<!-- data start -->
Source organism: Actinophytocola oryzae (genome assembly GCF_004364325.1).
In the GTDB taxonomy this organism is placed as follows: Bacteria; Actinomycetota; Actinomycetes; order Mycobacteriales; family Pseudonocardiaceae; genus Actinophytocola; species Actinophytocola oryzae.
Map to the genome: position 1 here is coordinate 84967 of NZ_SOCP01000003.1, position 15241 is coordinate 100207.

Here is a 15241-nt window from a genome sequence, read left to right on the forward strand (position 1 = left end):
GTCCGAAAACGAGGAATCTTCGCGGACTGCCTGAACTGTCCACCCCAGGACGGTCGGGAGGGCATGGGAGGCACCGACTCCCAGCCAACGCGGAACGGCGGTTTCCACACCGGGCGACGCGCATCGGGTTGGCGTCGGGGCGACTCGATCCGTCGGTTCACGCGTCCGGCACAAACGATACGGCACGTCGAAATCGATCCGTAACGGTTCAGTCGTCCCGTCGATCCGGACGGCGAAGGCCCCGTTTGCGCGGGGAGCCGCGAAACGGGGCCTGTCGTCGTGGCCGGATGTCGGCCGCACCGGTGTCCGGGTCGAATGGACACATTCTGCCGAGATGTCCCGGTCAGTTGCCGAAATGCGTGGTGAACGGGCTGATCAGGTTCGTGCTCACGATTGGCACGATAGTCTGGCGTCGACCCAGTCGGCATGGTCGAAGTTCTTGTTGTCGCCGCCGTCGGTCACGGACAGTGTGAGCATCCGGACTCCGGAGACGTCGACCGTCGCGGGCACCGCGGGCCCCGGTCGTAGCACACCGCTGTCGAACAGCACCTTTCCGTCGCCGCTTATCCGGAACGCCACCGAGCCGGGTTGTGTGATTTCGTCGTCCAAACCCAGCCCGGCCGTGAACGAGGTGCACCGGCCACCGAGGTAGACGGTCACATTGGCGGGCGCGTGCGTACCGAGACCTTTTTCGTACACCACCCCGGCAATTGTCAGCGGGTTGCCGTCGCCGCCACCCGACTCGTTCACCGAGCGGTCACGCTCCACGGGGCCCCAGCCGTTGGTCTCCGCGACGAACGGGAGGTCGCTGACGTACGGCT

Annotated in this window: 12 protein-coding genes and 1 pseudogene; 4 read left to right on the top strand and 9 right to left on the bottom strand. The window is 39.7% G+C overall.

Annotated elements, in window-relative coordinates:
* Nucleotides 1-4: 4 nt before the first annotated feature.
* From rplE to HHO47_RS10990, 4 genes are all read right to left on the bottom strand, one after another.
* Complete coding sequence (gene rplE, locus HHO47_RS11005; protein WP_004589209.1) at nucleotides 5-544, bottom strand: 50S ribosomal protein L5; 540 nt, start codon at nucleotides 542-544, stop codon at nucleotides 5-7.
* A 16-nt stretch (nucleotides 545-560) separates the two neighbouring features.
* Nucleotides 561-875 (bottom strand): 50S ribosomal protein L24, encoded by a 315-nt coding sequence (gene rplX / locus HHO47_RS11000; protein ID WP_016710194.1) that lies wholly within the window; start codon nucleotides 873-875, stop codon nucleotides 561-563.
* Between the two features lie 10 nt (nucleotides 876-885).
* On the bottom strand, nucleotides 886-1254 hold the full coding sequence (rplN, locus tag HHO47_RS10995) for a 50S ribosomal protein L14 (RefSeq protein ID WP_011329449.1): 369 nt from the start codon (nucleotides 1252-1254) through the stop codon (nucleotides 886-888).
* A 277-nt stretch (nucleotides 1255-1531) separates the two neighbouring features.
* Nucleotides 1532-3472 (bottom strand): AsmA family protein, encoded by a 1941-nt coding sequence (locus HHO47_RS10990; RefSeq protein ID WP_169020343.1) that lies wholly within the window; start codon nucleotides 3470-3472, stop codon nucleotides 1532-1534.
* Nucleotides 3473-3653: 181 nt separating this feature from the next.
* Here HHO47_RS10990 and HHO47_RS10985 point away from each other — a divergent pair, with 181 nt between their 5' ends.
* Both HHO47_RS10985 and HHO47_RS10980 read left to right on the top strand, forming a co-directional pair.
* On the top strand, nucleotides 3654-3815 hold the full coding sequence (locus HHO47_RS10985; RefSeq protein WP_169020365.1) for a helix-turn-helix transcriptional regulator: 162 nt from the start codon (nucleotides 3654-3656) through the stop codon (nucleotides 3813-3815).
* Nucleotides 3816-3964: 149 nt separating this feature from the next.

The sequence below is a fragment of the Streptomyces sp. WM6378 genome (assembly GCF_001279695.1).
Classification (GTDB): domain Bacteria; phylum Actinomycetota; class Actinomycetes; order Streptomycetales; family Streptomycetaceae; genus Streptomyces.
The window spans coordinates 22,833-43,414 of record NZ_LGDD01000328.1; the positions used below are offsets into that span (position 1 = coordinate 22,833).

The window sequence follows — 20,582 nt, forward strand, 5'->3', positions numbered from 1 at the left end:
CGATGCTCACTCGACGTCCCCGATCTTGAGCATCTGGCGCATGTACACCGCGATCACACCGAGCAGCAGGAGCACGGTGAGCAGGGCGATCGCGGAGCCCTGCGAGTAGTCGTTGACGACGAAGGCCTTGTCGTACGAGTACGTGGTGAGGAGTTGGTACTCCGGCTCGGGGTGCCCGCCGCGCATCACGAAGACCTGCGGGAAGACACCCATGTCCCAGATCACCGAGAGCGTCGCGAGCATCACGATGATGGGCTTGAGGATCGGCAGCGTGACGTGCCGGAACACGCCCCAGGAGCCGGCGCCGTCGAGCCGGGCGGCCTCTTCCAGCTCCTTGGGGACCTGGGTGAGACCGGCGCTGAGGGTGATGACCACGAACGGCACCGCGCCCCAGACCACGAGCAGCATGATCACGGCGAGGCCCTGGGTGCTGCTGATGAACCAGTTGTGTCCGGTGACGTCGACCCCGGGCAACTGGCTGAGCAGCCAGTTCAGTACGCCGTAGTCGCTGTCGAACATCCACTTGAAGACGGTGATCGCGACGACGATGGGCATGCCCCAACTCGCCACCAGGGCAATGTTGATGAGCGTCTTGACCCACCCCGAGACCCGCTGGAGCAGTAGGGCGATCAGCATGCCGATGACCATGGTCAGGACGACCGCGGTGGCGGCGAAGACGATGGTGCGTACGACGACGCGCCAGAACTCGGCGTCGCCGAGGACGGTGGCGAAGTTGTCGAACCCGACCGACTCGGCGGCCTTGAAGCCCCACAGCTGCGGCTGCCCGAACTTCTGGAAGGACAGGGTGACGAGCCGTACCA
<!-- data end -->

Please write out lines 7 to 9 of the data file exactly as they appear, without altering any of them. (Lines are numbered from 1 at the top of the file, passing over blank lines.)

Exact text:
Annotated elements, in window-relative coordinates:
* Nucleotides 1-4: 4 nt before the first annotated feature.
* From rplE to HHO47_RS10990, 4 genes are all read right to left on the bottom strand, one after another.